Richard is a serving member of the Household Cavalry

Since his BGT win he is often recognised, even while on duty.

He says: “When I was at the Queen’s birthday parade going down The Mall in front of a huge crowd, some people were shouting my name – it was so nice. The guys in my regiment could really take the mick, but they’re really supportive and loved being on stage with me when I dedicated my Royal Variety show performance to the bomb disposal team.”

The British Army grants Richard leave to perform shows and he’s spent much of that time doing performances for charities such as Scotty’s Little Soldiers, which supports children whose parents have died while serving in the armed forces. Richard often brings audience members on stage, but one volunteer stood out.

Richard takes leave from the Army, which gives him time to perform shows

He says: “Last year, I brought Prince William on stage for one trick. It involved my ceremonial sword. His bodyguards were pretty twitchy. It’s a dangerous trick and nerve-racking for me, knowing that if it went wrong it would be headline news. So there was lots of tension in the air. But Prince William was pretty relaxed. Thankfully, the trick worked and I had the biggest cheers I’d ever heard.”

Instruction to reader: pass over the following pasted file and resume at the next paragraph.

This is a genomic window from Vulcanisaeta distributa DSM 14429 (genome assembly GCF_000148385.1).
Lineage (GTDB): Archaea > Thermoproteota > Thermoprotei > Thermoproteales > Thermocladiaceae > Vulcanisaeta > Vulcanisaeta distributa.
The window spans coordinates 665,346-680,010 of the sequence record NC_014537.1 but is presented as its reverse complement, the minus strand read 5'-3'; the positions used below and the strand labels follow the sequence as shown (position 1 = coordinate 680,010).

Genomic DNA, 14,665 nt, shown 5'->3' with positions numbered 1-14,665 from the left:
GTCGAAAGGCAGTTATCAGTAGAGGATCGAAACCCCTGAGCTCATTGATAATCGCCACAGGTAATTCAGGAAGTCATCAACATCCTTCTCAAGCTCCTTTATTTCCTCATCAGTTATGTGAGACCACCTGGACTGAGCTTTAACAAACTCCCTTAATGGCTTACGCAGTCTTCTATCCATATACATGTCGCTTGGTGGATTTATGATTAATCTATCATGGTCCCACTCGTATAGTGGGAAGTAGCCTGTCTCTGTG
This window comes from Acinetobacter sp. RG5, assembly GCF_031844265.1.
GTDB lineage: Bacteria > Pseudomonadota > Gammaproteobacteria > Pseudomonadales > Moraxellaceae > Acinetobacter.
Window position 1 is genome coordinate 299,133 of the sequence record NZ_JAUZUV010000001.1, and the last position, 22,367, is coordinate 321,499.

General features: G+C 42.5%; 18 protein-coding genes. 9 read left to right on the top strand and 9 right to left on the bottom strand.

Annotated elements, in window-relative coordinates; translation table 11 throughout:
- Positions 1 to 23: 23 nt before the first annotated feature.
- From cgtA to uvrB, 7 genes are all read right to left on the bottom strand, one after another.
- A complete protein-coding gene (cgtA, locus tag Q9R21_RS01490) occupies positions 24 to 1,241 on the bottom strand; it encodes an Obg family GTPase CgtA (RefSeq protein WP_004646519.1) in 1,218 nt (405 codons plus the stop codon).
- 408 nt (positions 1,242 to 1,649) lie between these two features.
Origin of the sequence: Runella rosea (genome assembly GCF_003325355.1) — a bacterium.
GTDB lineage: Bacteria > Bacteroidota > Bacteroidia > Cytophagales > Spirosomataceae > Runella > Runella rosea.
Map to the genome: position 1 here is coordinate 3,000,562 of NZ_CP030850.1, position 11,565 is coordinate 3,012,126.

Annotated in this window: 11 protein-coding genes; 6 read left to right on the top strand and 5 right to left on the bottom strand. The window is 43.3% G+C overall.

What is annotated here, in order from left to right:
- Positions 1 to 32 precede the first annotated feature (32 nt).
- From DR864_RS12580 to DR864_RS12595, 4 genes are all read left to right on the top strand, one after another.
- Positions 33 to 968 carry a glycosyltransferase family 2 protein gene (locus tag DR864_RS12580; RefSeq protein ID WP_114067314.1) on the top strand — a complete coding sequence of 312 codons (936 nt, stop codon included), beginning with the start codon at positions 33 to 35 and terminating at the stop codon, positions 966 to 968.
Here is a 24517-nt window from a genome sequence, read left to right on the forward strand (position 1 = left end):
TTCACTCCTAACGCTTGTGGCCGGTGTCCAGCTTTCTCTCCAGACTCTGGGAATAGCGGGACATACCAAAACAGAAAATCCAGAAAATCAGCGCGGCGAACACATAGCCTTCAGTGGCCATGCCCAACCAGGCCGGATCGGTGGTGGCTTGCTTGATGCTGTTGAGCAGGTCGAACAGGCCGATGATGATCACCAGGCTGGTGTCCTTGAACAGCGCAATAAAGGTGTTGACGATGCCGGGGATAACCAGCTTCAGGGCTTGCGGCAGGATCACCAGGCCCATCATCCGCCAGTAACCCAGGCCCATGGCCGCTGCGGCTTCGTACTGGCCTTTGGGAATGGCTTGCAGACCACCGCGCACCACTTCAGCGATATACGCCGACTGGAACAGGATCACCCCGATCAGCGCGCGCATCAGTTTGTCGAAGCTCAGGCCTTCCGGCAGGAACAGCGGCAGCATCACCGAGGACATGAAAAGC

Richard and Prince Harry were in the same regiment, and he also has something in common with Prince Charles.

He says: “Not a lot of people know this, but Prince Charles is a magician. In the Magic Circle headquarters, there’s a big picture of him when he auditioned.”

Richard, who is single and says he is too busy to find love, admits he felt “a surge of nerves” standing in front of judges Simon Cowell, David Walliams , Alesha Dixon and Amanda Holden for BGT: The Champions, which brings back winners from past series.

Richard will be performing in front of the BGT judges once again

But he is looking forward to a string of new tour dates next year.

He says: “Now that Fergus is gone, I feel something is missing but even more drive to carry on making people smile with magic, just as he did. My life’s changed a lot since I won BGT, so it was emotional to be back for the champions show.

“Fergus’s son and granddaughter were in the audience - that meant everything to me. It is just a shame he wasn’t there to see it.”